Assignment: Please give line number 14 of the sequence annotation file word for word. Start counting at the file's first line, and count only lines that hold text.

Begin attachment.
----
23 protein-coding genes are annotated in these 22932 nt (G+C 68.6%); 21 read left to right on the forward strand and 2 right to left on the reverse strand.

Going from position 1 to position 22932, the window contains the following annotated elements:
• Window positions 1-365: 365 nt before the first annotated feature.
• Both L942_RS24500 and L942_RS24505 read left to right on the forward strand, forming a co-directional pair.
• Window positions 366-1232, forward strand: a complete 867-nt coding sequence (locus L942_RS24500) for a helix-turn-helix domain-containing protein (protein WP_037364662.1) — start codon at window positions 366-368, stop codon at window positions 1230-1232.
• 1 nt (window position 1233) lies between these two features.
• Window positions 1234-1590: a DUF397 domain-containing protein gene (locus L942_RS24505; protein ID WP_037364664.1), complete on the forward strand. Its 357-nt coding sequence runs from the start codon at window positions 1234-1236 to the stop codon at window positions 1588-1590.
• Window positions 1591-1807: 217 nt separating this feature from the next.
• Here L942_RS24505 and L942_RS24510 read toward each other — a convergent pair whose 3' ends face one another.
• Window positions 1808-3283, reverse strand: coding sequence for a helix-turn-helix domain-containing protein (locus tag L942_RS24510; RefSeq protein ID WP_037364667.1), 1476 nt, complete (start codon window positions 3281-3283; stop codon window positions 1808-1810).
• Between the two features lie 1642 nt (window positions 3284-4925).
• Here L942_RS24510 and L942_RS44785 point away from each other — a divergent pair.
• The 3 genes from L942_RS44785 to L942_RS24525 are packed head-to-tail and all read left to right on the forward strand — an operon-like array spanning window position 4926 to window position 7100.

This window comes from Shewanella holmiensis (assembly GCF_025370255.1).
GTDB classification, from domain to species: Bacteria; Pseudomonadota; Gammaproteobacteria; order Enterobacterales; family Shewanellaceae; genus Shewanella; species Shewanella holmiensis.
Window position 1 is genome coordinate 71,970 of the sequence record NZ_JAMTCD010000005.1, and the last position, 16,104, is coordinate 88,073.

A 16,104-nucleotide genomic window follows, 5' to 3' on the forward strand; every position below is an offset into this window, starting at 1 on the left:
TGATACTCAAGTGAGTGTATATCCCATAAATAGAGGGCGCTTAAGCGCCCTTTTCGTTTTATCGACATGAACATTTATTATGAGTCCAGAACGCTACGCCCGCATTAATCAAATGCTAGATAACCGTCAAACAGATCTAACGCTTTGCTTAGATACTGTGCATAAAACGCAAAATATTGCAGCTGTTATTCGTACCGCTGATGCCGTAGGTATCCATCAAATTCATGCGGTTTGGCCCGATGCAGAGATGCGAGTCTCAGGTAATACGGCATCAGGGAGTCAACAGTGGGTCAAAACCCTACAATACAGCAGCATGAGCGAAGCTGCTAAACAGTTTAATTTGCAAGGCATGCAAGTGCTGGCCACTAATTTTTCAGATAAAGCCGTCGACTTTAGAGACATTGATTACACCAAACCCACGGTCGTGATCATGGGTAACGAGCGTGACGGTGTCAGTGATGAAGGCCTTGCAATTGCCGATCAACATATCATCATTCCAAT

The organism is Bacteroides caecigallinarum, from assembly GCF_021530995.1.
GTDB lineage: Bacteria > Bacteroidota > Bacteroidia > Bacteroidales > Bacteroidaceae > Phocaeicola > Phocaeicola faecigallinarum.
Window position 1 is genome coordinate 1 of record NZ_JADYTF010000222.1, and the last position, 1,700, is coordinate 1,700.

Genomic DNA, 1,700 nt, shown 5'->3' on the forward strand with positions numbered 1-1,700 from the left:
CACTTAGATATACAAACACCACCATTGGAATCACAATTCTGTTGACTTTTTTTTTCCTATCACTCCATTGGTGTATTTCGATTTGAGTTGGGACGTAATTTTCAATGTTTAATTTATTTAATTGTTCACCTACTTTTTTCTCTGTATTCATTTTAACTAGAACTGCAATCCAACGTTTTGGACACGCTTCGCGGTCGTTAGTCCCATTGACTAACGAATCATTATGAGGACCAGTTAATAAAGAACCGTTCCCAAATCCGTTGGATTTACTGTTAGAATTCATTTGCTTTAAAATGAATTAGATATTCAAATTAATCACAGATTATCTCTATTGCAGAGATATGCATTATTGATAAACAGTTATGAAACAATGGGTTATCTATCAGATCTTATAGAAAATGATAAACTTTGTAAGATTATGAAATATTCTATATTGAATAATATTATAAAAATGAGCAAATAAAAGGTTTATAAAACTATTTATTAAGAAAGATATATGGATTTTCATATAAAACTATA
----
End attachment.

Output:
This window comes from Shewanella holmiensis (assembly GCF_025370255.1).